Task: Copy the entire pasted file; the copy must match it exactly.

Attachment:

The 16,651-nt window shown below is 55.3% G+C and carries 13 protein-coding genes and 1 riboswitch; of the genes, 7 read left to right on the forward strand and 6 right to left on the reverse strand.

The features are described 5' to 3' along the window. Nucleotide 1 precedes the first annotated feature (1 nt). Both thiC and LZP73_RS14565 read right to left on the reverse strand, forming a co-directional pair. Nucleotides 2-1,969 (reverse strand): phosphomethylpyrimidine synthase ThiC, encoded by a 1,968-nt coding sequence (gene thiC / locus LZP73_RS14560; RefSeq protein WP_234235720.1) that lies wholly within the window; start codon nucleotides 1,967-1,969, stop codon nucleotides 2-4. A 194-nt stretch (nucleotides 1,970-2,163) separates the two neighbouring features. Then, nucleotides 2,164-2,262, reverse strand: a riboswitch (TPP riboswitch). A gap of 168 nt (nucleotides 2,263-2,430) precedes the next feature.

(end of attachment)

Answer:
The 16,651-nt window shown below is 55.3% G+C and carries 13 protein-coding genes and 1 riboswitch; of the genes, 7 read left to right on the forward strand and 6 right to left on the reverse strand.

The features are described 5' to 3' along the window. Nucleotide 1 precedes the first annotated feature (1 nt). Both thiC and LZP73_RS14565 read right to left on the reverse strand, forming a co-directional pair. Nucleotides 2-1,969 (reverse strand): phosphomethylpyrimidine synthase ThiC, encoded by a 1,968-nt coding sequence (gene thiC / locus LZP73_RS14560; RefSeq protein WP_234235720.1) that lies wholly within the window; start codon nucleotides 1,967-1,969, stop codon nucleotides 2-4. A 194-nt stretch (nucleotides 1,970-2,163) separates the two neighbouring features. Then, nucleotides 2,164-2,262, reverse strand: a riboswitch (TPP riboswitch). A gap of 168 nt (nucleotides 2,263-2,430) precedes the next feature.